the dominant note left ringing in our ears after reading the Gospels, the most vivid and arresting element of the portrait, is the way the Holy Son of God moves toward, touches, heals, embraces, and forgives those who least deserve it, yet truly desire it” (27). 

Rather than being repulsed by their sin, it is “the very fallenness which he came to undo that is most irresistibly attractive to him” (28).

All of this then becomes for Ortlund the motif undergirding all of Christ’s dealings with His people today. The heart of Christ has not changed now that he is in heaven seated at the right hand of the Father. He is no less approachable in Paradise than he was in Palestine. Christ continues to be an unflinching Saviour and a sympathetic friend even to the vilest of offenders and nothing we may do would ever change his heart towards us.  

Raising the stakes even higher, Ortlund insists that this disposition is not unique to Christ in the Godhead. Nor is it unique to the Godhead in the New Testament. Christ’s very heart is the Father’s very heart, and this can be seen in both Testaments. God the Father in the Old Testament is no less tender than Christ in the New Testament; instead, “when we see Christ unveil his deepest heart as gentle and lowly, he is continuing on the natural trajectory of what God had already been revealing about himself throughout the Old Testament. Jesus provides new sharpness to who God is, but not fundamentally new content” (135). And so, even when God is described as afflicting in the Old Testament, in the words of the prophet Jeremiah, “He does not afflict from his heart (Lamentations 3:33).” Ortlund concludes from this and texts like Jeremiah 32:41 where God is described as showing mercy “with all my heart and with all my soul” that God brings affliction into the lives of His Old Testament people (and His people today) “with a certain divine reluctance” (138). Mercy comes naturally to God but, Ortlund says, punishment is unnatural (140). 

To his credit, Ortlund anticipates that some will object to this presentation of God as lopsided truth. He does not hesitate to affirm the simplicity of God and how it safeguards the unity of his attributes. God is “not the sum total of his attributes” but “is every attribute perfectly” (140). Nevertheless, Ortlund insists that there are some attributes that “pour out of God more naturally than others” (140). Echoing Jonathan Edwards and Thomas Goodwin, Ortlund views mercy as what God delights in “while judgment is his strange work” (142). Strange because God does indeed bring judgment, for He is just, and yet “something recoils within him in sending it” (138). It is right of Him to bring judgment upon a people, and yet “his deepest heart is their merciful restoration” (138). For Ortlund, then, God is indeed just, but He is more eager to show mercy.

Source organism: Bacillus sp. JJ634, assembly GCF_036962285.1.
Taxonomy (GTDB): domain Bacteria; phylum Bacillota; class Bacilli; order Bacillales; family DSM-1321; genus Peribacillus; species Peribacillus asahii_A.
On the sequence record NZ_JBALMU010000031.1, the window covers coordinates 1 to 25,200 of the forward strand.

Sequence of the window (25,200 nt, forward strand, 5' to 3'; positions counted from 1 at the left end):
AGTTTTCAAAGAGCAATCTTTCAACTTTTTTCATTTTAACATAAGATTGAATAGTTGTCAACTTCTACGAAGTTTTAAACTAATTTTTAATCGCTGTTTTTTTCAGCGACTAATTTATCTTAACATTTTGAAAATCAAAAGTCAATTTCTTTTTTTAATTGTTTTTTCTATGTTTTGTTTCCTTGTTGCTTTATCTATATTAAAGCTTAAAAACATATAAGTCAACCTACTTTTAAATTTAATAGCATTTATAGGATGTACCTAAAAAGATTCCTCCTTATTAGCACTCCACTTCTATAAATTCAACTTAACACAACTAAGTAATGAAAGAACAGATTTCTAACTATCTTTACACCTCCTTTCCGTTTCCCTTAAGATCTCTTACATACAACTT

So then, what shall we make of Ortlund’s Gentle and Lowly? First, a word of caution. It is possible to commend the love of Christ for sinners without appearing to veer too close to the boundaries of Christological orthodoxy. In places, Ortlund appears to veer too close to unorthodoxy when a better choice of words would have kept error at a safer distance. To give just one example, it is unhelpful to say that our “fallenness is most irresistibly attractive” to Christ (28). Saying that Christ is not put off by our fallenness still carries the same idea without risking the possibility that some would think you mean that Christ is attracted to sin. Examples may be multiplied of statements of similar import, but the point here is that the book’s problem areas such as these might have been avoided if some statements had been better worded and a higher premium placed on sound orthodoxy and theological precision rather than on shock value. Because of this, readers of this book ought to exercise care and demonstrate Christian charity in the way they consider some of the claims that Ortlund makes. Those who employ poetic license in communicating the most important of Gospel truths ought to exercise restraint in their rhetoric lest their colourful language undermines the very glories they seek to extol. This reviewer finds Ortlund’s deficiency here unfortunate, for it takes away from an otherwise exceptional book, and it is, indeed, an exceptional book! 

Dane Ortlund’s Gentle and Lowly is, by and large, a balm for the weary. The book contains rich Gospel comforts for those feeling the weight of their sin and guilt, and there is much within its pages that will set many free from the bonds of moralism and legalism that much modern preaching has chained them to; a moralism and legalism that, ironically, has been on full display in some of the backlash against the book. We should be worried when the celebration of a relentlessly merciful Christ offered to sinners unreservedly makes us uncomfortable. As Ortlund rightly notes, “it is impossible for the affectionate heart of Christ to be over-celebrated, made too much of, exaggerated. It cannot be plumbed” (29). John Calvin once beautifully said of the love of Christ, “I see the depth; I cannot reach the bottom.” In Gentle and Lowly, Ortlund helps us see the depth. Oh, for grace, that we would keep looking!

Jonathan Nthani is a member of Ndeke Village Chapel in Kitwe and is currently serving on the faculty at the Central Africa Baptist University